THE RIDE

(Vraylar is medication used to help with symptoms of bipolarism. You should always consult with a physician or a mental health care professional before taking any type of medication.  The makers of Vraylar is not a sponsor nor affiliate of this website or blog) Sunny Larue is not a licensed therapist, physician or health care professional. If you are struggling with thoughts of suicide or self harm dial 911 or contact your physician, therapist or health care professional. You can contact the National Suicide Prevention Lifeline at (800) 273-8255 for assistance.

INTRODUCTION

The past eighteen months has been a rollercoaster ride of emotions. As twenty-twenty-one comes to an end, I thought about my last blog post of the year. It’s a toss up between my Chum, Covid-19 or the major events of twenty-twenty-one that had my emotions spinning. I decided to be very candid and try to articulate this rollercoaster ride of a year. I hit many peaks some brought on by the events of the year and some brought on by personal events.

Kingda Ka
World Tallest Rollercoast
456 feet

Hello all you wizards of words, I’m Sunny Larue known as the Professional Martini Drinking Blogger and today’s blog post is inspired by the constant rollercoaster ride of bipolarism. We all saw the “Vraylar” commercial; (Vraylar is not a sponsor or affiliated with this website and blog) you know the one about the ups and downs of mood swings associated with depression and bipolarism using rollercoaster to articulate the behavior. That’s exactly how I feel. Imagine you’re at an amusement park and the tallest, fastest rollercoaster is this 3 minute giga-coaster with speeds of one hundred mph. You’re anticipating a ride that you think you’re in control of but in reality the whole experience is out of your control. 

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(Vraylar is medication used to help with symptoms of bipolarism. You should always consult with a physician or a mental health care professional before taking any type of medication.  The makers of Vraylar is not a sponsor nor affiliate of this website or blog) Sunny Larue is not a licensed therapist, physician or health care professional. If you are struggling with thoughts of suicide or self harm dial 911 or contact your physician, therapist or health care professional. You can contact the National Suicide Prevention Lifeline at (800) 273-8255 for assistance.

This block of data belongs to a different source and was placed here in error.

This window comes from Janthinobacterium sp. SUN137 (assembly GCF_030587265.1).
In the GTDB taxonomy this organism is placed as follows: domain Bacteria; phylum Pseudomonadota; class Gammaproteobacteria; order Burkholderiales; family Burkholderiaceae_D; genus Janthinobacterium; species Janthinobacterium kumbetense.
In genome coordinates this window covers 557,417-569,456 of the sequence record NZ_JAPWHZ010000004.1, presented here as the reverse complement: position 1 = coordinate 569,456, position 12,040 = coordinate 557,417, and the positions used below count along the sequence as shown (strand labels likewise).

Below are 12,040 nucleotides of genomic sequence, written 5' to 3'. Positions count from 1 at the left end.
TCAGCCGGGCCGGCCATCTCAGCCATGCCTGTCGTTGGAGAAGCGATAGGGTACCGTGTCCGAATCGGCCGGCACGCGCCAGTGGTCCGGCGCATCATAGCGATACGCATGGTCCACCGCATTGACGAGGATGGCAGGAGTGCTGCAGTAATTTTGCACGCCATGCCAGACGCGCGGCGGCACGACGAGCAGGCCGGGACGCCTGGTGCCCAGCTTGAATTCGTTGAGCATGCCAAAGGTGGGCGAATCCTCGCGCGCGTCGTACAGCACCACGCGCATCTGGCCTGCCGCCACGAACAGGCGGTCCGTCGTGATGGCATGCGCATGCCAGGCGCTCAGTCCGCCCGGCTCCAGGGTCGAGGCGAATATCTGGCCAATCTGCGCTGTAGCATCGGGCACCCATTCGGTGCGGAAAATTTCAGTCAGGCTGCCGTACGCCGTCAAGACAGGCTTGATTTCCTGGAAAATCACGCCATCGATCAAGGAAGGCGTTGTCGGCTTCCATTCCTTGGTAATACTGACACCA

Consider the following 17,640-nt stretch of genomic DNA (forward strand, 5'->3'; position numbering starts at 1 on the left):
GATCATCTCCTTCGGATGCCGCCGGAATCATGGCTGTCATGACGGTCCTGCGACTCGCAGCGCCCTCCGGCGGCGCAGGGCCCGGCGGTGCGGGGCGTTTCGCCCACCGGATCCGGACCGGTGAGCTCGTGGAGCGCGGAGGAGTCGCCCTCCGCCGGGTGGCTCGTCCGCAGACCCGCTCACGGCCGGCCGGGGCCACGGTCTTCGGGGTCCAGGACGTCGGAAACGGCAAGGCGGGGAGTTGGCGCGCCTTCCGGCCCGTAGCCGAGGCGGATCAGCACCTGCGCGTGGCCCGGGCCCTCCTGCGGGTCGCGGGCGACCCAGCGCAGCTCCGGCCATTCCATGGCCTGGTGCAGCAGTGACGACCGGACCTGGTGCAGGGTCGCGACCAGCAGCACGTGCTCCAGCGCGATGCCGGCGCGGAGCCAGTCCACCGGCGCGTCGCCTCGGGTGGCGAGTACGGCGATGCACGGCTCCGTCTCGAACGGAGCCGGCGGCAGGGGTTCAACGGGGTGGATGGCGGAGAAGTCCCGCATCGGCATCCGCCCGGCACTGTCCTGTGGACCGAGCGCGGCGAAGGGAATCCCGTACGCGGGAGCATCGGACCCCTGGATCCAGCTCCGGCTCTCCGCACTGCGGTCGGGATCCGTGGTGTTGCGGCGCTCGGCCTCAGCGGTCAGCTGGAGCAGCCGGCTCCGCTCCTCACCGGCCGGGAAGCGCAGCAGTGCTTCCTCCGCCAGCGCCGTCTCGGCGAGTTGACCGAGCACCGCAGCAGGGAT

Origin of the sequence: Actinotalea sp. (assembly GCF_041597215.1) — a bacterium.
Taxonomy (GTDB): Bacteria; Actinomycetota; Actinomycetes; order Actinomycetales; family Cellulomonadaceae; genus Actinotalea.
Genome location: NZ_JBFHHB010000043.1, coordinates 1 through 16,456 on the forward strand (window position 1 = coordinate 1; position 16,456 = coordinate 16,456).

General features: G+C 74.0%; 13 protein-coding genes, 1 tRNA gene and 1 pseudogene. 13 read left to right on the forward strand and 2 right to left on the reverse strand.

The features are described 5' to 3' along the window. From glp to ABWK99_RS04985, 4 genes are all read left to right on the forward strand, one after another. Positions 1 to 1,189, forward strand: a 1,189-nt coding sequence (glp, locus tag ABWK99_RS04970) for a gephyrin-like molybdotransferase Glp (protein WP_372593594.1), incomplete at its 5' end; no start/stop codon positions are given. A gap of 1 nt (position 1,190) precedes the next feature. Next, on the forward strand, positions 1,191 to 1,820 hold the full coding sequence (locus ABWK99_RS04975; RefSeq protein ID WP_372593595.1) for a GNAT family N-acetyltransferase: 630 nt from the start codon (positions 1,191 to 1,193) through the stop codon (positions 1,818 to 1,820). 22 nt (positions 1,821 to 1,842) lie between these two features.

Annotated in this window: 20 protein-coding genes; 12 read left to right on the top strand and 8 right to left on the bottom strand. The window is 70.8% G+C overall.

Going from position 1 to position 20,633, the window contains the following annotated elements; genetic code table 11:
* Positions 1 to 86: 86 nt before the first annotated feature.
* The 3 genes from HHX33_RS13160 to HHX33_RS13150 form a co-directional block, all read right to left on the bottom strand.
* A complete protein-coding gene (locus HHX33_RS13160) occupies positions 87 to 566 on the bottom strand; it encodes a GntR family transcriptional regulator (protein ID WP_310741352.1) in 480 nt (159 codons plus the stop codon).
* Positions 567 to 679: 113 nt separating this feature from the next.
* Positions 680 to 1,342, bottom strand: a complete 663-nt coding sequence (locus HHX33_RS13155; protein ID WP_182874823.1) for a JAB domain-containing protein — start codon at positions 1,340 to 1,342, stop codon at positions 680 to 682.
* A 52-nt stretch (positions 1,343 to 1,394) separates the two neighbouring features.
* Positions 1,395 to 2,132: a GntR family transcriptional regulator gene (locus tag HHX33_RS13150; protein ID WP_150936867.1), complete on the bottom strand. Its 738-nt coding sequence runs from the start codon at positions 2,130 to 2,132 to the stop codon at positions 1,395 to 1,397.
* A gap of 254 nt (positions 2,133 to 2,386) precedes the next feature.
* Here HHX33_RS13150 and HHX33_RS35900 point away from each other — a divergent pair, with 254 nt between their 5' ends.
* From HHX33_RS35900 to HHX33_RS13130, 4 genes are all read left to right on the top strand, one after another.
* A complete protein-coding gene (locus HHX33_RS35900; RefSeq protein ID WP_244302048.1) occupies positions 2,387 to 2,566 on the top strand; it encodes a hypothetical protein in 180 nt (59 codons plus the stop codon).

THE STATION

Walking up the ramp going inside the station, normal people feel a thrill rushing their bodies. The excitement of taking on such a force is very euphoric, however, this particular force is more scary than thrilling and lonely.  As you make your way through the station you come to wait in line. Slowly moving towards the cars, this is the point where you and your partner will negotiate the seating arrangements. Front, the back or maybe the middle and who will sit on the right or left side. I always opt for the middle because there’s not much feeling and the g-force isn’t as great then the front or back. Honestly it doesn’t matter where you sit. There’s no negotiating with my Chum. He’s in total control all I can do is buckle up hold on and brace to get it over with.

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THE RIDE

Bette Davis famous quote “buckle up it’s going to get bumpy” she wasn’t kidding. I always make sure my seatbelt is on tight and the lap bar is pulled down as low and tight as it will go. I want to make sure I survive this ride. In fact, this is the norm for me, tightening up the seatbelt to survive the ride. But what is survival? How do one survive in a world of chaos and uncertainty? There’s triggers everywhere you turn. TV, streaming, radio, work just walking outside can present a hole host of triggers. Before my Chum push that button, he toys with my anxiety. Exercising every bit of control. Okay let’s get on with it nope not yet.